A research paper that was published last year provides an interesting, simple and most importantly traditional answer to the mystery of dark matter. The pair of theoretical physicists Professor Robert Scherrer and post-doc fellow Chiu Man Ho, working at the Vanderbilt University of Nashville, Tennessee, US, published a detailed analysis on the subject of anapoles on the Physics Letters B online journal.
The article revolves around the elusive Majorana fermion, is a little like a common atom. However, it posses a unique electromagnetic field shape, described as an 'anapole'. As seen in the picture below, a Majorana fermion has magnetic field lines in a torus (donut) shape, as opposed to the standard north-south dipole of common atoms.
This 'unobservability' is exactly what the current issue is in regards to finding out the physical nature of dark matter; we cannot observe directly, we can only predict it. Hence, the Majorana fermion with its unique anapole, could be the solution. The most exciting aspect about the theory is that it does not rely on some new, unknown, exotic physical phenomena. In the past, scientist have observed atoms of CS-133 and Yb-174 exhibit magnetic anapoles.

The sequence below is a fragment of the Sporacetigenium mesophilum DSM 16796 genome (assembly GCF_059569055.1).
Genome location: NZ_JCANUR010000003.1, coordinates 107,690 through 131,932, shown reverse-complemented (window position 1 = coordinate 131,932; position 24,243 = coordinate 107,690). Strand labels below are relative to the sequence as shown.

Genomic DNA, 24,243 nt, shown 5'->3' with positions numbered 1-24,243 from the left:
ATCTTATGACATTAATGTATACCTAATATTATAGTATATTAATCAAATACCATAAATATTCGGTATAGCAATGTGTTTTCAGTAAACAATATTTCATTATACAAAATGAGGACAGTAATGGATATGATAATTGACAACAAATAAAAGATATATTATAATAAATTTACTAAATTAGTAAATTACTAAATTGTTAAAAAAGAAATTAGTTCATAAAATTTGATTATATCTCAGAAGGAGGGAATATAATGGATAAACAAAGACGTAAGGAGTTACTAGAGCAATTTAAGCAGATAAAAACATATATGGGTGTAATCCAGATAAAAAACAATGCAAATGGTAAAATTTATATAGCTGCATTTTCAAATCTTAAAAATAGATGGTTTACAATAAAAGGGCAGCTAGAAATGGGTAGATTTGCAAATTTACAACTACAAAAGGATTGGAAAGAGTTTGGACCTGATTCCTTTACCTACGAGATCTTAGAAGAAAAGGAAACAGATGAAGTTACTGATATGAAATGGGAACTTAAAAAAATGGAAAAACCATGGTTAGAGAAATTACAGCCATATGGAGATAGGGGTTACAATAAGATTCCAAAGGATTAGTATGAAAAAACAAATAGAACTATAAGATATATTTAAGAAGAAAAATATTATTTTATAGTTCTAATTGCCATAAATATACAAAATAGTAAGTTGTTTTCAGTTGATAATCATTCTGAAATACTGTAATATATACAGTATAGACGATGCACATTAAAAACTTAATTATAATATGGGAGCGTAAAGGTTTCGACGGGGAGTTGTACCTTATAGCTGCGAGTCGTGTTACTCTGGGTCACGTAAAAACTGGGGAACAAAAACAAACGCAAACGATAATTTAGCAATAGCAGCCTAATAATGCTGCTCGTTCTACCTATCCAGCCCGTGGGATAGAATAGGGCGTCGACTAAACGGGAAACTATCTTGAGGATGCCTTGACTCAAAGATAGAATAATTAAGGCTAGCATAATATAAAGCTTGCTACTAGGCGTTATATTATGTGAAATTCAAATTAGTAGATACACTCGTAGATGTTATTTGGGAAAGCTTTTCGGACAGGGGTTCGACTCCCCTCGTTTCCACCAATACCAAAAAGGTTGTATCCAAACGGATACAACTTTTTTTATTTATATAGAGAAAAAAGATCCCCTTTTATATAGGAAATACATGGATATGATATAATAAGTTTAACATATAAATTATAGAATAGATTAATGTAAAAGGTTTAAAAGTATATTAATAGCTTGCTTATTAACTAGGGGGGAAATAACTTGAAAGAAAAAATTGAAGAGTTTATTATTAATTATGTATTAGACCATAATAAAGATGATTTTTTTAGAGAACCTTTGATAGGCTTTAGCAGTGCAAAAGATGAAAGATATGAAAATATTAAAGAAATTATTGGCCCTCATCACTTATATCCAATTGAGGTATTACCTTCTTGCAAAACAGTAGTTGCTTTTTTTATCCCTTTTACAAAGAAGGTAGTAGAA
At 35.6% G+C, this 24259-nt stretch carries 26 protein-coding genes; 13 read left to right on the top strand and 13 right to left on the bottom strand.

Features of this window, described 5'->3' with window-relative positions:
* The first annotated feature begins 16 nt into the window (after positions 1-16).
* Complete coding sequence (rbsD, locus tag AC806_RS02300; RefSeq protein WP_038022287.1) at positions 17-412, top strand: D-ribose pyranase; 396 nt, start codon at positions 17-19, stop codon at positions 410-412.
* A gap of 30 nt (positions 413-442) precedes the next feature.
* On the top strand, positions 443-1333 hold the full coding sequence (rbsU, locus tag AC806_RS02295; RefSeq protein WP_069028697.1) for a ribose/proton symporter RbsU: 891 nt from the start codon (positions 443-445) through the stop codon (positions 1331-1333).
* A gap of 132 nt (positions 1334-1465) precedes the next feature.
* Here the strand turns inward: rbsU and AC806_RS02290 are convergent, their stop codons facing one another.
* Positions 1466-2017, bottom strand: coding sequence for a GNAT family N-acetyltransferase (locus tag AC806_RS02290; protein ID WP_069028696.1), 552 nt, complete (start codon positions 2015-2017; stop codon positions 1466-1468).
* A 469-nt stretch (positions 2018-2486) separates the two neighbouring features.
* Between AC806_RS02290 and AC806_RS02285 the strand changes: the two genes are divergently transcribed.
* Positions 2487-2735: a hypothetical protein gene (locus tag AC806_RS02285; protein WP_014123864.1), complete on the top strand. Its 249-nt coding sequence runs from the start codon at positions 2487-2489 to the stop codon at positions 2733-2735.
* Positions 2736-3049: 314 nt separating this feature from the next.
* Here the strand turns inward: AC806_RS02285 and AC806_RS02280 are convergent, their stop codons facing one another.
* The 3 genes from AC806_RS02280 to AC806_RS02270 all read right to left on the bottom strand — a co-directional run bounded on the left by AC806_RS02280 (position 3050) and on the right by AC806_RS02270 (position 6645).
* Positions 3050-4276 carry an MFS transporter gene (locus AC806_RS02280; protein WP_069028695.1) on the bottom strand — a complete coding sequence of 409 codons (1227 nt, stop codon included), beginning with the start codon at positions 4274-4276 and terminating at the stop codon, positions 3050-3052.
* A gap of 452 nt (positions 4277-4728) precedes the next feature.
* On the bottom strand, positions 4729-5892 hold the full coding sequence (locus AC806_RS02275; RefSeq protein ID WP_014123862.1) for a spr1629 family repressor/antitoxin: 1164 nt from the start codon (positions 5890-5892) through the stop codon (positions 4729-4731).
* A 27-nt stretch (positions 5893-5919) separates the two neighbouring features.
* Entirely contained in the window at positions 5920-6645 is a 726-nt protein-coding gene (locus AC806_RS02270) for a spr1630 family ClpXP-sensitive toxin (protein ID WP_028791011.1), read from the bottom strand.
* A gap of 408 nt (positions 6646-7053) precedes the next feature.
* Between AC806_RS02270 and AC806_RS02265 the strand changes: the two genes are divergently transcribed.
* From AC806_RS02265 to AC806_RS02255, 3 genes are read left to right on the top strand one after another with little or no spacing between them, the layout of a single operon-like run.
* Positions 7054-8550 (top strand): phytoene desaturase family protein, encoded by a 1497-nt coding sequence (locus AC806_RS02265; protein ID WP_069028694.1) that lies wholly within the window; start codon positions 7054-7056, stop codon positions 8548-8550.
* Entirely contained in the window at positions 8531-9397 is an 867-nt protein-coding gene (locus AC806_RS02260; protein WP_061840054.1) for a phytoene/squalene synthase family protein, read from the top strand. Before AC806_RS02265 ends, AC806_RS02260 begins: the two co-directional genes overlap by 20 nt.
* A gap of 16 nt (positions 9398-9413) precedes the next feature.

As said by Dr. Scherrer:
“There are a great many different theories about the nature of dark matter. What I like about this theory is its simplicity, uniqueness and the fact that it can be tested."
[Reference: Vanderbuilt University]
Personally, I find the attractiveness of this theory lies in its simplicity and grounding in conventional physics. It is much more straightforward and realistic, and calls for far less imagination in comparison to other theories on dark matter. A analogy could be made with this theory to loop quantum gravity, where the far more exotic, fanciful and downright unscientific theories on gravity would be string theory.
Read the paper here.